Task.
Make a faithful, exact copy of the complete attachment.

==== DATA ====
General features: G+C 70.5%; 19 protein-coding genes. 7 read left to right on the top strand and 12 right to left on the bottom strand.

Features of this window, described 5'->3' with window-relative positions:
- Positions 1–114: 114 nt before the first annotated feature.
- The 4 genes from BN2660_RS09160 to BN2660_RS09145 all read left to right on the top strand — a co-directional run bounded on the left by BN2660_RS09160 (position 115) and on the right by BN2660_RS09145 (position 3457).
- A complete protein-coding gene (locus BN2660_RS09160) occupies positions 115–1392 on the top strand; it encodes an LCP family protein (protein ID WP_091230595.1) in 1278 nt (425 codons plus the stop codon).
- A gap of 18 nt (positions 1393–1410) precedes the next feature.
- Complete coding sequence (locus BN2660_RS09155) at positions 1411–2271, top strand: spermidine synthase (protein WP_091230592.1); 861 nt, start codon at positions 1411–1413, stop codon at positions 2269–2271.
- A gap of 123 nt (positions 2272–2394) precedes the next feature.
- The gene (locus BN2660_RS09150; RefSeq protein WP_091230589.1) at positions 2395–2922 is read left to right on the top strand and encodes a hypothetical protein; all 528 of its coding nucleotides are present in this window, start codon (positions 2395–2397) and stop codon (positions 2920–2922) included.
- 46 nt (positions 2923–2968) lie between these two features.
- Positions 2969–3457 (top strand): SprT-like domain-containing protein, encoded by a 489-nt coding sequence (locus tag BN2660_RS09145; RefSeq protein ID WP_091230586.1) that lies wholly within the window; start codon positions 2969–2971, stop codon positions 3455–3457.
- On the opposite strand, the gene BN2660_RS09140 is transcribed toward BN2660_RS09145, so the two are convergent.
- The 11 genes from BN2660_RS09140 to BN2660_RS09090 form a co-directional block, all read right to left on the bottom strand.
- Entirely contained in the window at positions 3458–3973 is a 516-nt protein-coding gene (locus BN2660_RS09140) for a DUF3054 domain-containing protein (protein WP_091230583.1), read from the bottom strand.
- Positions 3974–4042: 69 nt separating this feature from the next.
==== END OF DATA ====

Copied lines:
General features: G+C 70.5%; 19 protein-coding genes. 7 read left to right on the top strand and 12 right to left on the bottom strand.

Features of this window, described 5'->3' with window-relative positions:
- Positions 1–114: 114 nt before the first annotated feature.
- The 4 genes from BN2660_RS09160 to BN2660_RS09145 all read left to right on the top strand — a co-directional run bounded on the left by BN2660_RS09160 (position 115) and on the right by BN2660_RS09145 (position 3457).
- A complete protein-coding gene (locus BN2660_RS09160) occupies positions 115–1392 on the top strand; it encodes an LCP family protein (protein ID WP_091230595.1) in 1278 nt (425 codons plus the stop codon).
- A gap of 18 nt (positions 1393–1410) precedes the next feature.
- Complete coding sequence (locus BN2660_RS09155) at positions 1411–2271, top strand: spermidine synthase (protein WP_091230592.1); 861 nt, start codon at positions 1411–1413, stop codon at positions 2269–2271.
- A gap of 123 nt (positions 2272–2394) precedes the next feature.
- The gene (locus BN2660_RS09150; RefSeq protein WP_091230589.1) at positions 2395–2922 is read left to right on the top strand and encodes a hypothetical protein; all 528 of its coding nucleotides are present in this window, start codon (positions 2395–2397) and stop codon (positions 2920–2922) included.
- 46 nt (positions 2923–2968) lie between these two features.
- Positions 2969–3457 (top strand): SprT-like domain-containing protein, encoded by a 489-nt coding sequence (locus tag BN2660_RS09145; RefSeq protein ID WP_091230586.1) that lies wholly within the window; start codon positions 2969–2971, stop codon positions 3455–3457.
- On the opposite strand, the gene BN2660_RS09140 is transcribed toward BN2660_RS09145, so the two are convergent.
- The 11 genes from BN2660_RS09140 to BN2660_RS09090 form a co-directional block, all read right to left on the bottom strand.
- Entirely contained in the window at positions 3458–3973 is a 516-nt protein-coding gene (locus BN2660_RS09140) for a DUF3054 domain-containing protein (protein WP_091230583.1), read from the bottom strand.
- Positions 3974–4042: 69 nt separating this feature from the next.